The Workforce Development program housed at OSU Institute of Technology recently received an Adult Literacy Grant from the Dollar General Literacy Foundation.
The foundation awards funding to nonprofit organizations that provide services in adult basic education, GED or high school equivalency preparation, or English language learning.
The program at OSUIT, which covers Okmulgee, Hughes and Seminole counties, received a $10,000 grant from the foundation.
Chris Graham, assistant director of Workforce Development, said the program at OSUIT works primarily with people who are preparing to take their GED, General Education Development exam, but also serves people who are seeking to improve their literacy skills.
“We take adult learners on every level of the scale, people who are just starting on the literacy scale to those about ready to enroll in college,” Graham said. “We have resources for those who are just beginning and those who are preparing for the GED, but we lack resources for those in the middle. This grant allows us to offer a specialized class for those intermediate learners.”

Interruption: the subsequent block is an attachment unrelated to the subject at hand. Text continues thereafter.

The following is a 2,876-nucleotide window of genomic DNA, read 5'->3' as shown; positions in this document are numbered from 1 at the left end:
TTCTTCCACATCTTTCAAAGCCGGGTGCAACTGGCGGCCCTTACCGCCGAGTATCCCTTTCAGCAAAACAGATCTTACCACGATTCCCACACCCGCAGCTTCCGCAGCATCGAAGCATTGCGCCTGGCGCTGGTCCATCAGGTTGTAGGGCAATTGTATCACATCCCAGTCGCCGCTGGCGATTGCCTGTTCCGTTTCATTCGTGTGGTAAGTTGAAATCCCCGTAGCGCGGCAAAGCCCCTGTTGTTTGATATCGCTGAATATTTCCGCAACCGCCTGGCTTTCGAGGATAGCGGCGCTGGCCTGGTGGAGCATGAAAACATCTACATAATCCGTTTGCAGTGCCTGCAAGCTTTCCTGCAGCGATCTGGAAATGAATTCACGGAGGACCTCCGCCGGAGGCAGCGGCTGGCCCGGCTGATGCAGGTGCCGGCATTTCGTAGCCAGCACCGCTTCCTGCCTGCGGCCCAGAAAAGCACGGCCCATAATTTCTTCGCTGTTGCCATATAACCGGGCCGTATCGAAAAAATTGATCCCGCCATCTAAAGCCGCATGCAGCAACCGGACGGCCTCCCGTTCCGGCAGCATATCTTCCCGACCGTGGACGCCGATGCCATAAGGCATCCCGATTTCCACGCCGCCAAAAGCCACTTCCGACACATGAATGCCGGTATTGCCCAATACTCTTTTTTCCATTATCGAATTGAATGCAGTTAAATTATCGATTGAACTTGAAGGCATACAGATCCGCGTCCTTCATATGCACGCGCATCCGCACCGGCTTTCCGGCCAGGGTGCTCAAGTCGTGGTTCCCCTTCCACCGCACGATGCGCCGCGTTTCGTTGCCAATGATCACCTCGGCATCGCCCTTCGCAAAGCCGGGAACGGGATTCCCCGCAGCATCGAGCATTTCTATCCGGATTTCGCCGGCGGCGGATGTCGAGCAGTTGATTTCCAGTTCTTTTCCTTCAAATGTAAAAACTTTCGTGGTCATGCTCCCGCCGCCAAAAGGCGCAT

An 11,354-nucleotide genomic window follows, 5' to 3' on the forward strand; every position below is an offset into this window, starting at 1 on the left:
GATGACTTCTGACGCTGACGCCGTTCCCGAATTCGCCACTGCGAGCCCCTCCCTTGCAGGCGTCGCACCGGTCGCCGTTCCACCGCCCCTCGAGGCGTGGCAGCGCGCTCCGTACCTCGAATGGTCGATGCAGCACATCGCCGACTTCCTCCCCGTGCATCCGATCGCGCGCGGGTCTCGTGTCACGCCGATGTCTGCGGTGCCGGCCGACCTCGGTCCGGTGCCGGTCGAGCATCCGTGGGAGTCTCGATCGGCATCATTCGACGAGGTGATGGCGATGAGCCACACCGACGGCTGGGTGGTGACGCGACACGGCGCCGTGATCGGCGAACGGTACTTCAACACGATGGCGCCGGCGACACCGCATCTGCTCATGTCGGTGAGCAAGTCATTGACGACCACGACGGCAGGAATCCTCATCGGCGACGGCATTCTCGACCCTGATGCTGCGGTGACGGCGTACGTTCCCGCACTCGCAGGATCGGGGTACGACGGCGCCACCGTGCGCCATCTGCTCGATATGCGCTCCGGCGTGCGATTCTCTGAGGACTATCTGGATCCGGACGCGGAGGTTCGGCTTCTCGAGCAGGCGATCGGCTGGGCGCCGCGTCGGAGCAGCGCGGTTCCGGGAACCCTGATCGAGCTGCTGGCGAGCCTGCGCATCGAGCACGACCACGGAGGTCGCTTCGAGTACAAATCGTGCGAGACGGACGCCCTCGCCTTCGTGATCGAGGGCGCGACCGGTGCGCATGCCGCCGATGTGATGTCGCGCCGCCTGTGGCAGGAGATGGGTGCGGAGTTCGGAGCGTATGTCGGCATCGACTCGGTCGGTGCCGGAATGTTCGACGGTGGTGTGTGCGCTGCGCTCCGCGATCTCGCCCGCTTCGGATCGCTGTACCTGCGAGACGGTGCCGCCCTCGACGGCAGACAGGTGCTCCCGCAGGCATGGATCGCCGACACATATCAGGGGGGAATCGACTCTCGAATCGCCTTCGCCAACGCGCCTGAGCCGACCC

Right now the literacy program assists between 200 and 300 people each year and the Dollar General grant will allow the program to help about 66 additional people, start classes earlier in August, cover the cost of more supplies, and pay an instructor, Graham said.
Administered under the Oklahoma Department of Career and Technology Education, the program is primarily funded through state and federal sources as well as grants and other funding sources, which will cover the purchase of more tablets and laptops for students.
“We’ll have up-to-date technology for the students to work on,” he said.
Holding the classes at OSUIT is also a benefit to the university and the students, who get to spend time on a college campus.
“It gives the university another avenue to get students enrolled,” Graham said. “The first thing we do after they pass their GED is walk them over to Grady Clack.”
The more people who get their GED, the more go on to college, which in turn means the more they earn at their jobs, he said.
“Without the program, most students would be on their own,” Graham said, and he respects those students who are working to help themselves. “The students sacrifice a lot and take time off to get to these classes.”